“Hence, were he to be honoured in any way, it could easily trigger a reaction among the victim(s) or others who are aware of this previous conduct, and this would prove extremely embarrassing both for the Holy See and the archdiocese of Pembroke, not to mention the possibility of criminal charges being laid and a civil suit ensuing.”
Former archbishop of Ottawa Marcel Gervais.
Mr. Prince, who grew up in Wilno, a Polish settlement 180 kilometres west of Ottawa, became friends with Cardinal Karol Wojtila before the latter became Pope. To Canadians visiting the Vatican, he was known as a channel to the Pope. In the autobiography of Céline Dion, there is a photo of the pop diva being introduced to John Paul II by Mr. Prince in 1984.
From 1991 until he retired in 2004, Mr. Prince worked at the Vatican as second in command at the Pontifical Society for the Propagation of the Faith, which promotes and supports missionary work. It was during that time that he received the honorific title of Monsignor.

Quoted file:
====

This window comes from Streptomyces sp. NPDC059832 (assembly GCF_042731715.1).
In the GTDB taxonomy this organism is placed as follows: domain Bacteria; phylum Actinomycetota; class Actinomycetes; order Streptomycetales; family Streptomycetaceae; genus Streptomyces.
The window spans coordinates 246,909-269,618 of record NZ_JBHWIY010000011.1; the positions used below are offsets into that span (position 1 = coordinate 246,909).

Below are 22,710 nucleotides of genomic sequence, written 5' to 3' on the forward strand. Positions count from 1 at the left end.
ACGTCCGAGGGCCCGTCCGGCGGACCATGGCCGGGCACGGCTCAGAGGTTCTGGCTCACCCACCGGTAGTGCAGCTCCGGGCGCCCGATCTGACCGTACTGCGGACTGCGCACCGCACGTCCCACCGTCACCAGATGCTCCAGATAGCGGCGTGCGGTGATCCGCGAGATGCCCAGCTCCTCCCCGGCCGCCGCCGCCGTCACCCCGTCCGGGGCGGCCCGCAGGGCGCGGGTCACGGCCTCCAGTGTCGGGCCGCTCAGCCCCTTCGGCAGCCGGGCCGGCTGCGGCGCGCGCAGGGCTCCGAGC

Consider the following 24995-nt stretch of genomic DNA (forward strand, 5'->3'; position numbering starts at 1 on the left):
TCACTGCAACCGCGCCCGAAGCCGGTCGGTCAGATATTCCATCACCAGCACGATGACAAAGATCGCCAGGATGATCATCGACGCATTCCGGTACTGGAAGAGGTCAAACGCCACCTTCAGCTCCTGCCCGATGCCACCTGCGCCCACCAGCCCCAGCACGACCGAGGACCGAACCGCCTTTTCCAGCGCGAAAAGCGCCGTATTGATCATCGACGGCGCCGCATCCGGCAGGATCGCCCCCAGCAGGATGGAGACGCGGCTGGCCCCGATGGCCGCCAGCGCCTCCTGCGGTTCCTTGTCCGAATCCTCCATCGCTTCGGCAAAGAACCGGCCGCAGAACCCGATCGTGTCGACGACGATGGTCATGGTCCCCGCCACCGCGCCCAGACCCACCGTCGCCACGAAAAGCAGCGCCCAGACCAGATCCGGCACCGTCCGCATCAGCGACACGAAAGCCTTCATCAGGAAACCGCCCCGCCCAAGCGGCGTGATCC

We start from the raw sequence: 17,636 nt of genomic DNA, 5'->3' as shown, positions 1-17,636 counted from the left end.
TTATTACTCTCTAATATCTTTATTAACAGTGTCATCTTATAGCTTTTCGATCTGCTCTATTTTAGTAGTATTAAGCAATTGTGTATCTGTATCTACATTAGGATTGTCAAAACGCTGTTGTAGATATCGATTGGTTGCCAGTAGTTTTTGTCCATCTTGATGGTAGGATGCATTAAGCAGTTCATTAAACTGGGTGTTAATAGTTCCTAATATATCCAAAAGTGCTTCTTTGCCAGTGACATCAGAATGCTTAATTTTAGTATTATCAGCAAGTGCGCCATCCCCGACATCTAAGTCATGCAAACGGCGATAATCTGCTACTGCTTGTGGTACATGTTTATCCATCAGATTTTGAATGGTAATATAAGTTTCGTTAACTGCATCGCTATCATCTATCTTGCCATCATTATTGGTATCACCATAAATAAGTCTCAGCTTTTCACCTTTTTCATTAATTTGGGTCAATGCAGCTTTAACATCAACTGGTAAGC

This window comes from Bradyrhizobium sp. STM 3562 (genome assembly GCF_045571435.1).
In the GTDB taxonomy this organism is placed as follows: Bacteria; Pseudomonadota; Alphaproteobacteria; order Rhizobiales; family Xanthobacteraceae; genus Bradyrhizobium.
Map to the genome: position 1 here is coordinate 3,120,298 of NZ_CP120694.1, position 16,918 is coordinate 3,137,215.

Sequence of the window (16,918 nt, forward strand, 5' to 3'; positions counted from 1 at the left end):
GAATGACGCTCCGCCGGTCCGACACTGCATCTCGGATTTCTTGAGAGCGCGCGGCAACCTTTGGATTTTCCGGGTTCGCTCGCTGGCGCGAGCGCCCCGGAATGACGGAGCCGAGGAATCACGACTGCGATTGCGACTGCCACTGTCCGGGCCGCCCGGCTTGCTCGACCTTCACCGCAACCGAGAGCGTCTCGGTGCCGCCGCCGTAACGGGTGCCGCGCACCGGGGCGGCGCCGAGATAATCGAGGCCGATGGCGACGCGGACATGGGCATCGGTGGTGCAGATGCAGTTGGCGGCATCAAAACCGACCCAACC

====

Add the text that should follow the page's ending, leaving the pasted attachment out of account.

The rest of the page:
The letter was written after a 34-year-old man complained to church officials in October, 1990, that he had been a victim of Mr. Prince while he was a boy.
“At that time we were under the impression that the incident was isolated, in the distant past, and there was little or no danger of any scandal ever emerging,” the letter said.
The complainant assured the diocese vicar-general, Monsignor Michael Barry, that he wouldn’t contact the police but wanted to make sure Mr. Prince would be supervised and counselled, the letter said.
The complainant had concerns because he learned that Mr. Prince had been spotted in Thailand, dining with someone from the Canadian embassy. “Hence the victim felt he [Mr. Prince] was not being properly supervised as he was travelling alone and extensively.”
The letter said it is “fortunate” that many of the victims were of Polish ancestry, devout Catholics who would be less likely to complain to secular authorities. Charles Gibson, the lawyer for the Pembroke diocese, did not reply to a phone call and an e-mail about the civil suits.
With reports from Celia Donnelly and Michael Valpy
Bernard Prince – history of a downfall